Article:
Delirium is caused by an underlying acute medical/surgical/traumatic condition which requires treatment. Although we are still uncertain about why people get delirium, we do know that people are more at risk when personal factors create vulnerability (e.g. older age, illness and cognitive decline) and other factors or events occur to enhance this vulnerability (e.g. infections, dehydration, medication).

Factors which seem to make children more at risk of delirium include: young age, being male, pre-existing progressive cognitive impairment or intellectual disability, having pre-exisiting behaviour problems and carer anxiety or absence. Common factors that enhance vulnerability include sepsis, anaemia, hypoxia and trauma. Children are thought to be more vulnerable to delirium from fever and general anaesthesia than adults.     (3, 11-13)       

Is delirium the same as dementia or depression?

No. Delirium is also not a normal reaction to being unwell, being admitted to hospital or having surgery. It is not a normal change in mental function from ageing. It is important for the medical team treating the person to differentiate between a diagnosis of delirium, dementia and depression.

How is delirium treated?

Delirium is usually managed by firstly treating the cause. For example, if a urinary tract infection is causing delirium, antibiotics will be commenced; if dehydration is a cause, intravenous fluids may be given.

In addition, the following strategies may be used to help the person during their delirium:

  Keeping the hospital room as quiet and calm as possible, especially at night.

  Avoiding placing the person in a room near busy and noisy parts of the ward (e.g. nurses station)

   Avoiding moving the person from one room to another.

   Allocating someone to stay with the person.

   Gently reminding the person where they are, why they are in hospital and what day/time it is.

   Asking family and other familiar people to visit and sit with the person. For children, to be a constant presence who comforts the child.

If other calming strategies have not helped and the person is very distressed, sometimes medicines may be used for short periods of time to help calm the person.


 

What can you do to help?

  • Make sure your loved one is safe and arrange for a doctor to review their health status without delay. If you are worried, take them to the local hospital emergency department or arrange for an ambulance. The underlying cause of their delirium needs to be investigated and treatment commenced. Anyone with delirium is at high risk of harm and should be reviewed by a doctor as soon as possible.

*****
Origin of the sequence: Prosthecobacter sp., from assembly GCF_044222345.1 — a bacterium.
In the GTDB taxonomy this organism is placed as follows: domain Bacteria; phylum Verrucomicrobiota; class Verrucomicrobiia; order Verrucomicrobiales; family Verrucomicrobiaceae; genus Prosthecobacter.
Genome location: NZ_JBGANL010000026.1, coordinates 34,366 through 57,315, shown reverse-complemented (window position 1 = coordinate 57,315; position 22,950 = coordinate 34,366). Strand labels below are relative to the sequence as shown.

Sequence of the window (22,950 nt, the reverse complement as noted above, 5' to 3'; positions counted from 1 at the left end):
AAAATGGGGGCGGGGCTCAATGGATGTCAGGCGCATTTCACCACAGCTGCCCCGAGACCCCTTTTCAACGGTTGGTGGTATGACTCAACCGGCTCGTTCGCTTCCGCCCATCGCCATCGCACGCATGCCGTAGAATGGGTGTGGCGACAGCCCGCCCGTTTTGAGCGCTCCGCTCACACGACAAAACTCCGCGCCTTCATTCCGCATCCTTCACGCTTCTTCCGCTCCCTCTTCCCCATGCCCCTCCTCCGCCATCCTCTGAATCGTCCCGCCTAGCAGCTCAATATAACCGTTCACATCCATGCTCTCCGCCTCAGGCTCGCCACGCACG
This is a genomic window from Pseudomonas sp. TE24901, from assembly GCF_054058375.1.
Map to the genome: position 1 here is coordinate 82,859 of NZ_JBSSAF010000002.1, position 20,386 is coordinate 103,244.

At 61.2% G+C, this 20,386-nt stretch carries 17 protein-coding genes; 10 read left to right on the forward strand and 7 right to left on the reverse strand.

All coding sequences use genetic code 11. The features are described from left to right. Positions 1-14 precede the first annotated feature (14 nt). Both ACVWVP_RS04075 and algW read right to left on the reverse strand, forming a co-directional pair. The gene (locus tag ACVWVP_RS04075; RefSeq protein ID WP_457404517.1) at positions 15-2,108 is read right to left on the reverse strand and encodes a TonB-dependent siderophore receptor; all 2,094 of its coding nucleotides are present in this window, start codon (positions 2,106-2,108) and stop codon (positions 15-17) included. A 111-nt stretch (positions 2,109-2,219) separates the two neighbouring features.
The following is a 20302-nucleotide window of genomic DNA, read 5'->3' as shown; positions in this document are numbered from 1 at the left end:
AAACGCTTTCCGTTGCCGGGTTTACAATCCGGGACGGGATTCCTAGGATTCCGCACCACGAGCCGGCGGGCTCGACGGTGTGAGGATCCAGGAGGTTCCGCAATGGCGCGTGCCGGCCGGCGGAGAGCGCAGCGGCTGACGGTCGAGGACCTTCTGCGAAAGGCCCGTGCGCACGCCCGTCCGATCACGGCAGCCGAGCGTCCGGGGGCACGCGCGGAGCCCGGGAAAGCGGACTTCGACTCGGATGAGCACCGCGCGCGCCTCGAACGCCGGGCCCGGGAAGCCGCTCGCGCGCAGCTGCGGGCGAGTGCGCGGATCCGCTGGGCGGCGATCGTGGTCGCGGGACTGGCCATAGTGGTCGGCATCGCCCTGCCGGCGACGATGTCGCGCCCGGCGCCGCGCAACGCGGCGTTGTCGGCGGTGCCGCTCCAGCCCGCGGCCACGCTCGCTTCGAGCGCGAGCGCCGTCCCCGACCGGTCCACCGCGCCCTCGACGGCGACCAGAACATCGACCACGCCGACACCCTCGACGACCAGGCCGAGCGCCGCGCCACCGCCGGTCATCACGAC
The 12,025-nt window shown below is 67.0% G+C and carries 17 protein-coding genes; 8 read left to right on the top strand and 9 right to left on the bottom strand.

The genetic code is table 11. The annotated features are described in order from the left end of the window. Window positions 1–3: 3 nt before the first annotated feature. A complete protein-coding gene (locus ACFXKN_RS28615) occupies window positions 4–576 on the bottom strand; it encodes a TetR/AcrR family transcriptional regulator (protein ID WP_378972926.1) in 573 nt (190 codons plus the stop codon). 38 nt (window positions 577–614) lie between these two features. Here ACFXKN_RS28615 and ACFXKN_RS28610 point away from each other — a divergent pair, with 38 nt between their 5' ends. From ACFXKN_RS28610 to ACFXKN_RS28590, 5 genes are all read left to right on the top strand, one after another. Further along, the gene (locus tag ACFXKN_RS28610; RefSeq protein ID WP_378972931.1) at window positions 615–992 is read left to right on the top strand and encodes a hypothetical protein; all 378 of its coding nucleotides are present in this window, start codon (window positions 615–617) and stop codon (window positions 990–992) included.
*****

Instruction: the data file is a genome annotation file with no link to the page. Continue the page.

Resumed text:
• Talk to health care staff about the person’s usual behaviour and mental function, along with what you know of their medical history, both recent and past. How recently the person’s behaviour has changed is an important part of the person’s health history, and you will be the person who is most aware of subtle changes and when they started.
  • Let healthcare staff know if the person has been diagnosed with dementia, depression or other conditions which affect their ability to think and respond.
  • Provide an up-to-date list of medications.
  • Always advise health care staff if you notice any further changes in the person’s mental or physical condition.
  • Assist with the person’s care if you choose to and feel safe.
  • If usually worn, encourage the person to wear their glasses and/or hearing aid.
  • Encourage or help them with eating and drinking throughout the day, while being aware of any diet and fluid restrictions.
  • During the course of the day gently remind the person about who you/the care staff are, what day and time it is (e.g. nearly lunch time) and where they are.
  • Open curtains and blinds for natural light, and so they can see where they are and what is happening.
  • If they talk about things or people you cannot see, provide reassurance about their safety. Respond to their emotions (e.g. fear). Don’t argue about facts.